Lee Crockett leads Pew's efforts in Washington, D.C. to establish policies to end overfishing and promote sustainable fisheries management.
Read the full "The Bottom Line" series here.
Small fish such as sardines and anchovies don’t get much love. But these little fish provide essential food for all the marine life that we like to catch, eat or watch. Unfortunately, most fisheries managers haven’t thought too much about these prey fish, either—until now, that is.
On the West Coast, the Pacific Fishery Management Council will meet in June and consider new management options it could develop to safeguard prey species that aren’t currently protected, even though they occupy a crucial position in the marine food web. The public is also starting to pay more attention. The council received more than 14,000 comments from people around the country who want stronger protections for the little fish that sustain bigger fish, seabirds, and marine mammals. The council now has a chance to demonstrate its leadership to fellow fishery managers around the world.
Forage fish, which also include species such as saury, smelt, and sand lance, eat tiny plants and animals drifting near the surface and turn them into protein that is consumed by everything else higher on the food web, including recreationally and commercially important big fish such as tuna, halibut and salmon.
Forage fish are worth twice as much in the water as they are in a net.
-Lee Crockett, director, federal fisheries policy
The Pacific council’s consideration of this issue follows the release of new science demonstrating the vital importance of small fish to marine ecosystems. The report (PDF), issued in April by the Lenfest Forage Fish Task Force, noted that forage fish account for 37 percent of the total global catch of wild marine fish and are mostly used to feed livestock, poultry, and farmed fish. (The Lenfest Ocean Program, established in 2004 by the Lenfest Foundation, is managed by The Pew Charitable Trusts.) The scientists noted that, in general, current management measures are not sufficient to protect these important species as demand continues to grow. They also calculated that forage fish are worth twice as much in the water as they are in a net because of the importance of the commercially valuable fish they sustain, such as salmon, albacore tuna, and cod. Moreover, this is a conservative estimate, because it does not account for the value of recreational fishing or other activities supported by forage species, such as birding or whale watching.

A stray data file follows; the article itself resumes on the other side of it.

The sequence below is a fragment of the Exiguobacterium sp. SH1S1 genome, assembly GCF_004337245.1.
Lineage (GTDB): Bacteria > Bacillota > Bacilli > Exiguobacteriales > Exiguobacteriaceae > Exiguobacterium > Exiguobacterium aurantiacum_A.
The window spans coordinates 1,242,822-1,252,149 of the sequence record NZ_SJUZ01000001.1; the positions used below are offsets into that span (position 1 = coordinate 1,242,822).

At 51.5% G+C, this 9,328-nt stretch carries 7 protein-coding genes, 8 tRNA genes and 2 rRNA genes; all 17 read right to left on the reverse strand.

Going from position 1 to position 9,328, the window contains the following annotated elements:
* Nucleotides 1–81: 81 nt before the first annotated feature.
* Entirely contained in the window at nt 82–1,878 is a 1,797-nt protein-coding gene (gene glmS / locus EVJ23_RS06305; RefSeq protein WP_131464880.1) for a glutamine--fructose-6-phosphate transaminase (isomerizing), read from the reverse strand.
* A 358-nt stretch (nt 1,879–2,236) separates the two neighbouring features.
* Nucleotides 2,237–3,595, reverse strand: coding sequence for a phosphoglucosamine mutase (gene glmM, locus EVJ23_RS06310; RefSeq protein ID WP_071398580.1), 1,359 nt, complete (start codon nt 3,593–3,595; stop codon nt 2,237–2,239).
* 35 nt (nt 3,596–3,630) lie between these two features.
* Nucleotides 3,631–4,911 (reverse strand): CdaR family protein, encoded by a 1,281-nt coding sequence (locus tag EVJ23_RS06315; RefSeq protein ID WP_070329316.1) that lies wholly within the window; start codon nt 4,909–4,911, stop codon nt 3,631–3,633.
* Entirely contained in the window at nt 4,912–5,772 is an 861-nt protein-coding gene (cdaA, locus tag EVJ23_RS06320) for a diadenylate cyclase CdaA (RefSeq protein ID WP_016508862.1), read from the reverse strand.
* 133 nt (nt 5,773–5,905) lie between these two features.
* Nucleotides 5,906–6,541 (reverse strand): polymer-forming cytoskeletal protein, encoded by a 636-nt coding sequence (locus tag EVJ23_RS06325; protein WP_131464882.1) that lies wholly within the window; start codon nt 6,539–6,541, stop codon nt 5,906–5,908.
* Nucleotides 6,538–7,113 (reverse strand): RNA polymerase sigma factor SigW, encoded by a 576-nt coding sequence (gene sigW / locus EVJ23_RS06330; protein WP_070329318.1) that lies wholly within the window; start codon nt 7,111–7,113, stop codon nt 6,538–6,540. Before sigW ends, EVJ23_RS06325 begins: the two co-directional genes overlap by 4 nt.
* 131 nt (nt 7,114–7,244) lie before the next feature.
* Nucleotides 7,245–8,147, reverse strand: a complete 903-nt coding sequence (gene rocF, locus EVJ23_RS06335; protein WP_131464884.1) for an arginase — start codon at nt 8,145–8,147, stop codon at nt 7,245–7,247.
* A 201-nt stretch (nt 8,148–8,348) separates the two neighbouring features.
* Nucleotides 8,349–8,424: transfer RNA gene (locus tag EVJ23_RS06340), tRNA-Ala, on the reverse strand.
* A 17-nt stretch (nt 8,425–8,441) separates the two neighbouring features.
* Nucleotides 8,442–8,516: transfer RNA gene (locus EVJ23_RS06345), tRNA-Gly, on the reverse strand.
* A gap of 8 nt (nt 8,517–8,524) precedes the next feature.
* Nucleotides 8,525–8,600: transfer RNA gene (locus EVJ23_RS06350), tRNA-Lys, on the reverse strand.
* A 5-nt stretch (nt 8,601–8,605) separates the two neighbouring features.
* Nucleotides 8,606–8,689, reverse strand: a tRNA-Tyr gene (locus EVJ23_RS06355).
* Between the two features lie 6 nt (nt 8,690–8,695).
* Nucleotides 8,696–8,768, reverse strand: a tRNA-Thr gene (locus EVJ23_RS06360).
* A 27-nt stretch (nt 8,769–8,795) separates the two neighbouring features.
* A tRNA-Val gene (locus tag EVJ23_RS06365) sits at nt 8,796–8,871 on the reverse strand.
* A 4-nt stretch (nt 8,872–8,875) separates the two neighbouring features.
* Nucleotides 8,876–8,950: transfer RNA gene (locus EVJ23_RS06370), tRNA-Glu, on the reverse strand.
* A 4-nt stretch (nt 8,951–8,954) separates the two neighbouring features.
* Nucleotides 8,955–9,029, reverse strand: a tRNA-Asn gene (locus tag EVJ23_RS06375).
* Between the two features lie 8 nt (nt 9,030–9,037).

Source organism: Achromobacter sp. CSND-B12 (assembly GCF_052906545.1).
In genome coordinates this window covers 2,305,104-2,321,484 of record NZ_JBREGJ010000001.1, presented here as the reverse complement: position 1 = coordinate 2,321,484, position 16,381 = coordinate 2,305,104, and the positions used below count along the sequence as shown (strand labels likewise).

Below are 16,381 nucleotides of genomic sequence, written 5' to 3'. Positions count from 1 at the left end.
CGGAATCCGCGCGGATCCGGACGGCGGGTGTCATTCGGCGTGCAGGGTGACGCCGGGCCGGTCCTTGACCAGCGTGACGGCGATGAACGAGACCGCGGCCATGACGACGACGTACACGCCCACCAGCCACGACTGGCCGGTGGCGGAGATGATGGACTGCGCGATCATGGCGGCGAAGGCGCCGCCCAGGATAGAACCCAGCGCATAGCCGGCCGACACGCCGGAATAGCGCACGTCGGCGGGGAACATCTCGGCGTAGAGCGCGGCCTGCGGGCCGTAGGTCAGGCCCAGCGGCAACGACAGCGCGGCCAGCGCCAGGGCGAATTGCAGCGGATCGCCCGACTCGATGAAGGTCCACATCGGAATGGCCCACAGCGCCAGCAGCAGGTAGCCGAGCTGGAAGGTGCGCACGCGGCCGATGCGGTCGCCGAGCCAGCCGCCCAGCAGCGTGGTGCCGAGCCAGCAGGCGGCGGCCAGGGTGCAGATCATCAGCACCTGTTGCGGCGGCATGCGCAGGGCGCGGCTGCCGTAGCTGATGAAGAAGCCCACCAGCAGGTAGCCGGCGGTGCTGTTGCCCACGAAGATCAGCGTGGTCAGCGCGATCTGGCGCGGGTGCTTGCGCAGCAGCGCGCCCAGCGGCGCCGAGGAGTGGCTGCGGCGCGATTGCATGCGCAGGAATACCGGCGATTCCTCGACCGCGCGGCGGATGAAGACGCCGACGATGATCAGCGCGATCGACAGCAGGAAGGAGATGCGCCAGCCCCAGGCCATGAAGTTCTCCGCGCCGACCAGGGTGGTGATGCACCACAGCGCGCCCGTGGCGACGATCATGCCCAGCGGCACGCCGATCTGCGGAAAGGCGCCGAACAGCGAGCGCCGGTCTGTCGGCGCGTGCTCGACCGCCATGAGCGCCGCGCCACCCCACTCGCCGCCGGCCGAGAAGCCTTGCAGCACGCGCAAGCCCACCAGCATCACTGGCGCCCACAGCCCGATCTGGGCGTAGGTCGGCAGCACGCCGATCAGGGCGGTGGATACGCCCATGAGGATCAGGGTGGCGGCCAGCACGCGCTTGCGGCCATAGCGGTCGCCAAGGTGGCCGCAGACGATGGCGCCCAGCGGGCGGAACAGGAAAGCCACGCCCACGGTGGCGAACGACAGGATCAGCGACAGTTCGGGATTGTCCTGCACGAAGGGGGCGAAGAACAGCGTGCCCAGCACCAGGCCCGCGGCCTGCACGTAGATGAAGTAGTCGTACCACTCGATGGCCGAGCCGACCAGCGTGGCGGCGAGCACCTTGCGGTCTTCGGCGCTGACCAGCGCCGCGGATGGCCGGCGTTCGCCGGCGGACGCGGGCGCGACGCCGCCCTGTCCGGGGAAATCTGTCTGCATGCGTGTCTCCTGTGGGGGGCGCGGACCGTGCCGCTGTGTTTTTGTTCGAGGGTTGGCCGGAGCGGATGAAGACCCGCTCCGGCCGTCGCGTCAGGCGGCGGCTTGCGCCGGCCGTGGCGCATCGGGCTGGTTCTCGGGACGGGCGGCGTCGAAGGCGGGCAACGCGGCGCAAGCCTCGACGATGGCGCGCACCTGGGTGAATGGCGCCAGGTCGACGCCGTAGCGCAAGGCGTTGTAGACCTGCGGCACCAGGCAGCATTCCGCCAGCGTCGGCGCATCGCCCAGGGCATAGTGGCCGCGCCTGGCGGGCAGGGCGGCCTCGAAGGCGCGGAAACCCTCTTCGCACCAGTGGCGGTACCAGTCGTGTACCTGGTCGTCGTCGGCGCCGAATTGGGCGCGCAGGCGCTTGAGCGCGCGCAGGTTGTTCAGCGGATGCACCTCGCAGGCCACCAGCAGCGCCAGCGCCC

The panel also said fishing should not begin on forage species that we know little or nothing about. Surprisingly, that common-sense approach has not caught on with fisheries management.
The Pacific council has an opportunity during its June meeting to make forage fish management a priority and to promote a healthy marine food web. Protection of these species is an essential step toward sustaining a rich and productive ocean ecosystem for generations to come. After all, little fish do matter.